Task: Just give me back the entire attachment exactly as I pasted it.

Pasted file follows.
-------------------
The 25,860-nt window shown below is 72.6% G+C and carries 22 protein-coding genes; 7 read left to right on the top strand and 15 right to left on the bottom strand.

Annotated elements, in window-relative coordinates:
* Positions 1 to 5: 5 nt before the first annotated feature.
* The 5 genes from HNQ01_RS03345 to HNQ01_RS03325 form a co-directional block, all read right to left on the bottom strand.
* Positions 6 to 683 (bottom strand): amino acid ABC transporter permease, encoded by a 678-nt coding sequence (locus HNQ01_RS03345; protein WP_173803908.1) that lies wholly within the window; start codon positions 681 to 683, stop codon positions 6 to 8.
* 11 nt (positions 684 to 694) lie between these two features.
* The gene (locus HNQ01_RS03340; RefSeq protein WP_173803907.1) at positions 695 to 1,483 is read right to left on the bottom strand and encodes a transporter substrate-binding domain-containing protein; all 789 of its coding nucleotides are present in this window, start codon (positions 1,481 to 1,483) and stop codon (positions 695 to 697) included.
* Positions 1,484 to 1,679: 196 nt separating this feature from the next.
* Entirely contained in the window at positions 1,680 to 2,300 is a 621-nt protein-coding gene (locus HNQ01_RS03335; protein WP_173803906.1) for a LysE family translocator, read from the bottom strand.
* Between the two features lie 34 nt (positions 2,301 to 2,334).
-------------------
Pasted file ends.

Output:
The 25,860-nt window shown below is 72.6% G+C and carries 22 protein-coding genes; 7 read left to right on the top strand and 15 right to left on the bottom strand.

Annotated elements, in window-relative coordinates:
* Positions 1 to 5: 5 nt before the first annotated feature.
* The 5 genes from HNQ01_RS03345 to HNQ01_RS03325 form a co-directional block, all read right to left on the bottom strand.
* Positions 6 to 683 (bottom strand): amino acid ABC transporter permease, encoded by a 678-nt coding sequence (locus HNQ01_RS03345; protein WP_173803908.1) that lies wholly within the window; start codon positions 681 to 683, stop codon positions 6 to 8.
* 11 nt (positions 684 to 694) lie between these two features.
* The gene (locus HNQ01_RS03340; RefSeq protein WP_173803907.1) at positions 695 to 1,483 is read right to left on the bottom strand and encodes a transporter substrate-binding domain-containing protein; all 789 of its coding nucleotides are present in this window, start codon (positions 1,481 to 1,483) and stop codon (positions 695 to 697) included.
* Positions 1,484 to 1,679: 196 nt separating this feature from the next.
* Entirely contained in the window at positions 1,680 to 2,300 is a 621-nt protein-coding gene (locus HNQ01_RS03335; protein WP_173803906.1) for a LysE family translocator, read from the bottom strand.
* Between the two features lie 34 nt (positions 2,301 to 2,334).